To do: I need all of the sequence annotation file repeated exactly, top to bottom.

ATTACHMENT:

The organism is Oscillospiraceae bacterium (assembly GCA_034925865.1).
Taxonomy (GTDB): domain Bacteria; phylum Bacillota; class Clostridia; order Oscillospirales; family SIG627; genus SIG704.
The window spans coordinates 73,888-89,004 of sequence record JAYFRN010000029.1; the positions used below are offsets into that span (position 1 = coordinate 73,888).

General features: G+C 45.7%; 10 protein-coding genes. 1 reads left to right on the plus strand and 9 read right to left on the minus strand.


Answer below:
The organism is Oscillospiraceae bacterium (assembly GCA_034925865.1).
Taxonomy (GTDB): domain Bacteria; phylum Bacillota; class Clostridia; order Oscillospirales; family SIG627; genus SIG704.
The window spans coordinates 73,888-89,004 of sequence record JAYFRN010000029.1; the positions used below are offsets into that span (position 1 = coordinate 73,888).

General features: G+C 45.7%; 10 protein-coding genes. 1 reads left to right on the plus strand and 9 read right to left on the minus strand.